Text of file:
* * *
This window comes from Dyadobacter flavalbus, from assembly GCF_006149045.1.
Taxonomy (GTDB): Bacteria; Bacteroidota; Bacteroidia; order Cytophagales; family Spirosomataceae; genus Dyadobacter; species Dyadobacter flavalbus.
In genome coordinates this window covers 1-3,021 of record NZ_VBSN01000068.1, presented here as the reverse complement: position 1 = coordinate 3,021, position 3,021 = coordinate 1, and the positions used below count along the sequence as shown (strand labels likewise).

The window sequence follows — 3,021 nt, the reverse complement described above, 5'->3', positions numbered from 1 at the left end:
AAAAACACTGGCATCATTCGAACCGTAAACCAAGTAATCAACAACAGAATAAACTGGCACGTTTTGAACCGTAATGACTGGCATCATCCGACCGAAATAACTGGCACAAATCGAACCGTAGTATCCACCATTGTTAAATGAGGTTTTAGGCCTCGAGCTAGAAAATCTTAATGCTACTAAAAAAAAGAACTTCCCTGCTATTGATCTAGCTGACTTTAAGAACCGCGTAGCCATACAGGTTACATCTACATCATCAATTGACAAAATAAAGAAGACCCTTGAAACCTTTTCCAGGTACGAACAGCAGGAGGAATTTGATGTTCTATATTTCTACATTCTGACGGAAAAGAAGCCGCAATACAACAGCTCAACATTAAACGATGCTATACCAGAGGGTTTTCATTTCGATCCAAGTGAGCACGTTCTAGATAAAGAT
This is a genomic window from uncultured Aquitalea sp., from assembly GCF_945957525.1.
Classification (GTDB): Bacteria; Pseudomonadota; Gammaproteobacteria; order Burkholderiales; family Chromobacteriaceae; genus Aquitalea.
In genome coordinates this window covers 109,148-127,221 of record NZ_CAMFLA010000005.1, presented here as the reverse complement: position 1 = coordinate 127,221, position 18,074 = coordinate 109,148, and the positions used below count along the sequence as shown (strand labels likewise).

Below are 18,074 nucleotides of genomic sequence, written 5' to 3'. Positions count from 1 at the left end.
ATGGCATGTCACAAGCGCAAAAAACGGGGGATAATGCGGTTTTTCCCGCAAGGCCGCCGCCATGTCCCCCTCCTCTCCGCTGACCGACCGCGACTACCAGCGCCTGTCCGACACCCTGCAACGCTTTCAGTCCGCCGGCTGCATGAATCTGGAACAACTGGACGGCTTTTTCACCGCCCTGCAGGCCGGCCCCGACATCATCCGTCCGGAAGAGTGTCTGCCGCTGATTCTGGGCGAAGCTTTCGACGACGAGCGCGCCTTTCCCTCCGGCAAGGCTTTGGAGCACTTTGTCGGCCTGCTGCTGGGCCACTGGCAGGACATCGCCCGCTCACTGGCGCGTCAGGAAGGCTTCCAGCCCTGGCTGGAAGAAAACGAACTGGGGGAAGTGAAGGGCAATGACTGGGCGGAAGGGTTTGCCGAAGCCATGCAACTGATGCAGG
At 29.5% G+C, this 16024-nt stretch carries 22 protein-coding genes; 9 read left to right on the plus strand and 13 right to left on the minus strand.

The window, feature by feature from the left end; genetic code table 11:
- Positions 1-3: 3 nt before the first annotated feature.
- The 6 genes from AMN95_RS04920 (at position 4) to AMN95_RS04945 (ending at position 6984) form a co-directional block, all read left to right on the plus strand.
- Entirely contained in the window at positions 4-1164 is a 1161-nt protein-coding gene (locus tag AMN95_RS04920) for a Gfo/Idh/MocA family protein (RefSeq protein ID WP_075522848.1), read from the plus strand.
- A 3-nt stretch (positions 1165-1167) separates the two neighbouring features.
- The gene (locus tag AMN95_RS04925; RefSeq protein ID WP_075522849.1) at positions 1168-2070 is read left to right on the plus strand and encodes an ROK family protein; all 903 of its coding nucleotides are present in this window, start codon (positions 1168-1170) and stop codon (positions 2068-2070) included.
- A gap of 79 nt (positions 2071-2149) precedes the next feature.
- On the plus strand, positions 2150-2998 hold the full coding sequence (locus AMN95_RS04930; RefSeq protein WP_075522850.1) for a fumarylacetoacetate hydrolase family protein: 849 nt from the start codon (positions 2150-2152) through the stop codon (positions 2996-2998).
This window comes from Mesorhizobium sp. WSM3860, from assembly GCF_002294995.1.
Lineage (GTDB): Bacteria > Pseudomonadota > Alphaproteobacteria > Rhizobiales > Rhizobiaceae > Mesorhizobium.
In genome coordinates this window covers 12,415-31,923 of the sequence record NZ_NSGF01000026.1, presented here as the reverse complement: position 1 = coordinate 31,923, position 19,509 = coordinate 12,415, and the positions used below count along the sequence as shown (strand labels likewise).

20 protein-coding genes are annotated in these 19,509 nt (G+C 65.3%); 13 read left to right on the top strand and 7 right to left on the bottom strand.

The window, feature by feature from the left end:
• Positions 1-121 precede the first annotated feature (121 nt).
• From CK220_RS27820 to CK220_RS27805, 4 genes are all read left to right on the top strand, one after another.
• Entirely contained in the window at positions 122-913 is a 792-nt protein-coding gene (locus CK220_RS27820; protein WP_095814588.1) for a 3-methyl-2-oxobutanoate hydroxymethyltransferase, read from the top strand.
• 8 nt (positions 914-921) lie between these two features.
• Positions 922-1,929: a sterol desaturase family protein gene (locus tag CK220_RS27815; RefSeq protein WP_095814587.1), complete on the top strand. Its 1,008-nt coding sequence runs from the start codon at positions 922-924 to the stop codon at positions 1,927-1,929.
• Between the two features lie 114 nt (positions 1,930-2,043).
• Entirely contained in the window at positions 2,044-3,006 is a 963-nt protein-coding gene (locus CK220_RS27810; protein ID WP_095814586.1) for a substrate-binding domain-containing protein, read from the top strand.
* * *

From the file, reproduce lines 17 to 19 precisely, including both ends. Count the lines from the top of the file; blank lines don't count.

- The gene (locus tag AMN95_RS04925; RefSeq protein ID WP_075522849.1) at positions 1168-2070 is read left to right on the plus strand and encodes an ROK family protein; all 903 of its coding nucleotides are present in this window, start codon (positions 1168-1170) and stop codon (positions 2068-2070) included.
- A gap of 79 nt (positions 2071-2149) precedes the next feature.
- On the plus strand, positions 2150-2998 hold the full coding sequence (locus AMN95_RS04930; RefSeq protein WP_075522850.1) for a fumarylacetoacetate hydrolase family protein: 849 nt from the start codon (positions 2150-2152) through the stop codon (positions 2996-2998).